While Shemitah may appear to be a narrow topic linked specifically to agricultural laws in the land of Israel, this class will use Shemitah as a window into contemporary ethical questions about economics, the environment, and freedom. We’ll explore how Jewish philosophical texts, from medieval to modern, understand shemitah’s broader significance for those who might not encounter it in daily practice.
- Session 1/Intro: Why might Jewish philosophy have anything to say about Shemitah? This class will introduce some of the different approaches Jewish philosophers have used to think about Shemitah and explore what might be gained by thinking philosophically about this topic. We will also broach some questions of philosophy of halakha by discussing what it means to “participate” in Shemitah.
- Session 2/Rest and Environmental Ethics: Like Shabbat, Shemitah is fundamentally about “rest.” What might notions of “Sabbath” and rest have to say for Jewish philosophy? How might they impact that way we think about our current environmental crisis?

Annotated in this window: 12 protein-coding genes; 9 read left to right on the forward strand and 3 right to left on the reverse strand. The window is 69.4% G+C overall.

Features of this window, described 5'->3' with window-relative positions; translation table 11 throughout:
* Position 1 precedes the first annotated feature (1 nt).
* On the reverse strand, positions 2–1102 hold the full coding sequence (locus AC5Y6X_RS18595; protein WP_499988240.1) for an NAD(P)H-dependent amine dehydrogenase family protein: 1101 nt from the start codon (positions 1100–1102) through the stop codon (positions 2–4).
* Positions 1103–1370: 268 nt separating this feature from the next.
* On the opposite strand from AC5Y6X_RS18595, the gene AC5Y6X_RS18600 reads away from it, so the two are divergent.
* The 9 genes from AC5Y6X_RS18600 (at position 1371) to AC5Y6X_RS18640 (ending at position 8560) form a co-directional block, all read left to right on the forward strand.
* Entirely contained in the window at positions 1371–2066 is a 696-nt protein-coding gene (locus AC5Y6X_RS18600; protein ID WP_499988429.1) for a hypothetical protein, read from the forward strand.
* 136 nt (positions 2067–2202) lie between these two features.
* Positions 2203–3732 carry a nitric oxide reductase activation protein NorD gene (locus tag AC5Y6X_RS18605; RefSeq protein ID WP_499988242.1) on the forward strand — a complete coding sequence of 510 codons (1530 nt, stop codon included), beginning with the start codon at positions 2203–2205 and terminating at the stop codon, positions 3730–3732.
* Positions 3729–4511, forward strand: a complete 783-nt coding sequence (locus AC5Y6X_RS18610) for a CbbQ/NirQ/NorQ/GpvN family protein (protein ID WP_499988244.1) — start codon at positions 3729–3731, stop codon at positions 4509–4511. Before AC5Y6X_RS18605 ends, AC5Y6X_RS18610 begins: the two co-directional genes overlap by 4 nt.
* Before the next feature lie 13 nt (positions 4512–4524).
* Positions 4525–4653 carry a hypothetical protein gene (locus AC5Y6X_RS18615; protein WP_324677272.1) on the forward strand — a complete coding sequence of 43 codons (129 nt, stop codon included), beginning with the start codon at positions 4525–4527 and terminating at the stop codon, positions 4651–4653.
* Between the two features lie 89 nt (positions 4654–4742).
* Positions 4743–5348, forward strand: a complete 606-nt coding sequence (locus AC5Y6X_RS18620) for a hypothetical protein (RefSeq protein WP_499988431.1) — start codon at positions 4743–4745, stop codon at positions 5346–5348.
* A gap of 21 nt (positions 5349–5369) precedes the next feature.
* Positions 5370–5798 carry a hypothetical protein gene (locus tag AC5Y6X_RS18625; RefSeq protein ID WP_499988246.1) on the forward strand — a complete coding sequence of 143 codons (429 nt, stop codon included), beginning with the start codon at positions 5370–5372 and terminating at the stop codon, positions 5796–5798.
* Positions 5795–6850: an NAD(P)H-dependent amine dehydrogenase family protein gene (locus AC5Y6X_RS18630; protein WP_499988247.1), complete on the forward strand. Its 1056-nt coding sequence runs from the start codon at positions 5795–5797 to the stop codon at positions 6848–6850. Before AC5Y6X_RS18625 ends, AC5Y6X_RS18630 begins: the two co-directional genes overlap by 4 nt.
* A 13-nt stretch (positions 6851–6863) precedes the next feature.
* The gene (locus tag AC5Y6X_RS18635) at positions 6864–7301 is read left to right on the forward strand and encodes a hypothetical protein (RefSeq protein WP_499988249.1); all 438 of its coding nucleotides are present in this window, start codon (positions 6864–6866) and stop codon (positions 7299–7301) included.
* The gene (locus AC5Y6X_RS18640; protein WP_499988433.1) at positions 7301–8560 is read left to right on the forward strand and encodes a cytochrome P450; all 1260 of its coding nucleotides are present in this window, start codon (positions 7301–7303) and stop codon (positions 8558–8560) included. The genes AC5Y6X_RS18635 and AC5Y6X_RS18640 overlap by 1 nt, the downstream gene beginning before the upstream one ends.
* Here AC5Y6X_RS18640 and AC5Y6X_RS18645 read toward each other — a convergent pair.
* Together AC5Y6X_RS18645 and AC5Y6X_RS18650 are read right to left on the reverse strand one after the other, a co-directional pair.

- Session 3/Land and Zionism: Shemitah is inherently about the land. Modern Jewish thinkers differ on their approach to the land of Israel and Judaism, which impacts the ways we may think of Shemitah.
- Session 4/Economic Justice: The notions of rest for both the land and agricultural workers, as well as the release of debts after the Shemitah year, speaks to concerns about economic and labor justice, explored by many modern Jewish thinkers.
- Session 5/Freedom: Finally in the Jubilee year the Bible tells us to proclaim freedom across the land, and every seven years slaves are set free. Notions of freedom are central to Jewish philosophy, especially in the modern period. – How might they help us understand the meaning of freedom in the Shemitah year?